First Principles “Man is equally incapable of seeing the nothingness from which he emerges and the infinity in which he is engulfed.” – Blaise Pascal
Cosmology is a field where physics and the metaphysical collide. As the study of everything, it is a area that often threatens to follow esoteric tangents into the spiritual. Cosmology also has come to a point where human comprehension is perhaps not enough, yet. The origin of our universe, and possibly everything to ever exist, was christened the Big Bang by Fred Hoyle in 1949. The big bang is a monumentally important concept. Understanding the conditions in which our very universe formed has deep implications for a deeper universal understanding, both scientific and spiritual. Decades of evidence now suggest that the Universe is expanding. Simple deduction indicates that an expanding universe must be expanding outwards from something. It is that something it came from, and the reason why, which poses one of science’s greatest unfolding mysteries. Einstein’s contribution to expanding universe
When the General Theory of Relativity was proposed in 1915, the state of the observational knowledge was not yet ready to put his theory to the test. Soon after it’s completion, Einstein began using these equations to describe the global properties of the whole Universe. He soon came to a serious quandary. If, at a given time, all the galaxies in the Universe are stationary, and provided the Universe was finite in size, mutual gravitational attraction would cause them to begin to converge inwards; the universe would collapse in on itself. It could not remain static. To have the universe remain unchanged would be like a pencil balanced on its point; possible, but highly unlikely and not liable to last for very long. One way or another, it would fall. Einstein found he could ‘fix’ this problem by adding a simple constant term to the equations. An invisible force to immobilize the universe. This "cosmological constant" Einstein admitted, was only "a hypothetical term." It was "not required by the theory as such nor did it seem natural from a theoretical point of view”(Einstein 2007) Observational Evidence Arrives.. In the 1910s, Vesto Slipher was the first to observe the shift of spectral lines of galaxies, making him the discoverer of galactic motion. (Slipher 1913). However, Slipher’s measurements of radial velocities had effectively reached their limit, his 24-inch refractor at the Lowell Observatory , unable to penetrate further into space and record spectra from the numerous fainter nebulae. Enter Edwin Hubble, and his 100 inch telescope on Mount Wilson..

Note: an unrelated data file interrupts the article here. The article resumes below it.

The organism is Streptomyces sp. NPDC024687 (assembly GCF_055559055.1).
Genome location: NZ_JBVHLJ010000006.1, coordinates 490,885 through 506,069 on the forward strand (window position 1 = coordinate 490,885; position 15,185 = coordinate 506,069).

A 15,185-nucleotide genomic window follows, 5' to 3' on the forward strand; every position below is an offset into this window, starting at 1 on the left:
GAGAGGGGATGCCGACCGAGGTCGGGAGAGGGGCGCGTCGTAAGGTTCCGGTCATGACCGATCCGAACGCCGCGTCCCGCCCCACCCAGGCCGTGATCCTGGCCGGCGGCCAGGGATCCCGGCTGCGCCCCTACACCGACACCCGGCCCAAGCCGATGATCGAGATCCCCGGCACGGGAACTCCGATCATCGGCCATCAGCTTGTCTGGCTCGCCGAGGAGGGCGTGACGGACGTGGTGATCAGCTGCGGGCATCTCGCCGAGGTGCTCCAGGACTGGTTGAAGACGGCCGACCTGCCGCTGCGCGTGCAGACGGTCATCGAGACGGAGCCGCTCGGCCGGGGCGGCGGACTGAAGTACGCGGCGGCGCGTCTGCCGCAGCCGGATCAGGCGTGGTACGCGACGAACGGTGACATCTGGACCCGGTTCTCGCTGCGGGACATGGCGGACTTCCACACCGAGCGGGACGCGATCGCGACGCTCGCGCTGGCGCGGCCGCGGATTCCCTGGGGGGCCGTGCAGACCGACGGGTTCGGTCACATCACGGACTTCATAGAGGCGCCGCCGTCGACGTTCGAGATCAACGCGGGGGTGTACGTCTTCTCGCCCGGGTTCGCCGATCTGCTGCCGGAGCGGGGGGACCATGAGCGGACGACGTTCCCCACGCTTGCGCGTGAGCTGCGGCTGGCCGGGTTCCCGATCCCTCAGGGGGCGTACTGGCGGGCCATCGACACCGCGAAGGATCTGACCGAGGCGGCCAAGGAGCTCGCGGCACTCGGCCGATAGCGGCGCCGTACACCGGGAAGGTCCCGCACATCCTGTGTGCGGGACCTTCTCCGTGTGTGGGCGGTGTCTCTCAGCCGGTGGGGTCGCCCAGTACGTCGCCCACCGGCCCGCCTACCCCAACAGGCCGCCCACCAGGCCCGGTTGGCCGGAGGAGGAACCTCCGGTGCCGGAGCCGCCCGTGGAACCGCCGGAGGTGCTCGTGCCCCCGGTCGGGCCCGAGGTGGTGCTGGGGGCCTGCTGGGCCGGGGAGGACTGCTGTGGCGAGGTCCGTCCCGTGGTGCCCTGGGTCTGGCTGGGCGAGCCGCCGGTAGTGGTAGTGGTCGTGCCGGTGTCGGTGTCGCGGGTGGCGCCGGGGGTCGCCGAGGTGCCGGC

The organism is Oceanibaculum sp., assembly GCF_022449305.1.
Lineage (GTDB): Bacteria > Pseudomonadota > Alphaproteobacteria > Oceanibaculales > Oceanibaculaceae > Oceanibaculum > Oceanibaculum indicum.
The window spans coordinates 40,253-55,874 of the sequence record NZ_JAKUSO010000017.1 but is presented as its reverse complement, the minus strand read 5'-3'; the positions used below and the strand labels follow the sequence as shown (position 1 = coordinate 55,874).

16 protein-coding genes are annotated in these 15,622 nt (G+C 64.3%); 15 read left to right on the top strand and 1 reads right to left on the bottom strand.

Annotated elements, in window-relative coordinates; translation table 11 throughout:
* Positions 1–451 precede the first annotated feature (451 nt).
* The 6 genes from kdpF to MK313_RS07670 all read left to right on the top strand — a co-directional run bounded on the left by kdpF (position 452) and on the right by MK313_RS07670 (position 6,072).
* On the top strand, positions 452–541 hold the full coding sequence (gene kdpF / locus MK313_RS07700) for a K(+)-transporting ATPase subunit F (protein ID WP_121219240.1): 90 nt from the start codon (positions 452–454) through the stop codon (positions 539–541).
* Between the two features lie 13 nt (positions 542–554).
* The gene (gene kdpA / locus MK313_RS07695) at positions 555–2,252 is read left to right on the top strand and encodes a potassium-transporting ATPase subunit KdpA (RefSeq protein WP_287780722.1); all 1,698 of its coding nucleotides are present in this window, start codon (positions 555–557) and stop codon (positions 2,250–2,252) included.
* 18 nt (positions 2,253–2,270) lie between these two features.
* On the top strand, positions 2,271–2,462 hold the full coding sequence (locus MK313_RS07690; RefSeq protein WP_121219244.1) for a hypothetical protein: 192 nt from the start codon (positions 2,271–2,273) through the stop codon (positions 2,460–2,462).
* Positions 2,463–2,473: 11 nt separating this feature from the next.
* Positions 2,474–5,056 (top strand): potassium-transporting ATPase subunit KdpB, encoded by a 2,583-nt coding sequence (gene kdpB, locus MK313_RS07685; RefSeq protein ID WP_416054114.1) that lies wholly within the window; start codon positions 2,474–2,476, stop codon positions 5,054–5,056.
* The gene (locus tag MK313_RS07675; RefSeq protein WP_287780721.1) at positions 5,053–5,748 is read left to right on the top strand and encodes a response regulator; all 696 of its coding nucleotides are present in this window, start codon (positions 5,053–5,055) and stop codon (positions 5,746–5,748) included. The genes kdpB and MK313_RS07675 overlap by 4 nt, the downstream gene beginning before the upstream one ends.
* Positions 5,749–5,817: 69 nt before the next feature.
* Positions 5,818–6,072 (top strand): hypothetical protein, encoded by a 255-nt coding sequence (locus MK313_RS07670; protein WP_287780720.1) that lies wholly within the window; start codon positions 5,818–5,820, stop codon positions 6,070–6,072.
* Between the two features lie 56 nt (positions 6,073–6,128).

Hubble’s Contribution "The redshift of distant nebulae has smashed my old construction (the cosmological constant) like a hammer blow" – Einstein In 1925 Hubble published an extensive paper, in which he reported his observations of NGC 6822. Using Cepheid Variables as standard candles to measure distance he determined a figure of 700 000 light-years and concluded: “N.G.C. 6822 lies far outside the limits of the galactic system”(E. P. Hubble 1925) This was a monumental moment; this was the first system beyond the Magellanic Clouds to have its distance accurately determined. It instantly changed our cosmological understanding. The galaxy was no longer the universe. Who knew how many more galaxies there could be? By 1929, the work of Hubble had established our present picture of an expanding universe, consisting of galaxies moving away from one another. For his dissertation Hubble decided to study a series of nebulae. In a now famous diagram, he plotted the redshifts (velocities) of the
receding galaxies against their distances, and thus Hubbleâ€™s Law was written.
Hubbleâ€™s Law: Galaxies are receding from us at a velocity that is proportional to their distance from us. Galaxies appear to be moving away from us at speeds proportional to their distance. This observation supports the expansion of the universe and is a powerful argument that the universe was once compacted. Too much knowledge? I would compare the implications of expanding space to our discovery that the world was not flat. Just because it appears one way does not make it so. In cosmology, intuitive was not enough, and we must once again acknowledge the possibility that our minds may not be capable of comprehending the bigger picture. A common trend throughout history is denial of the truth, if the truth challenges doctrine or, if it hurts too much. Both Einstein and Hubble had trouble facing up to the implications of their discoveries.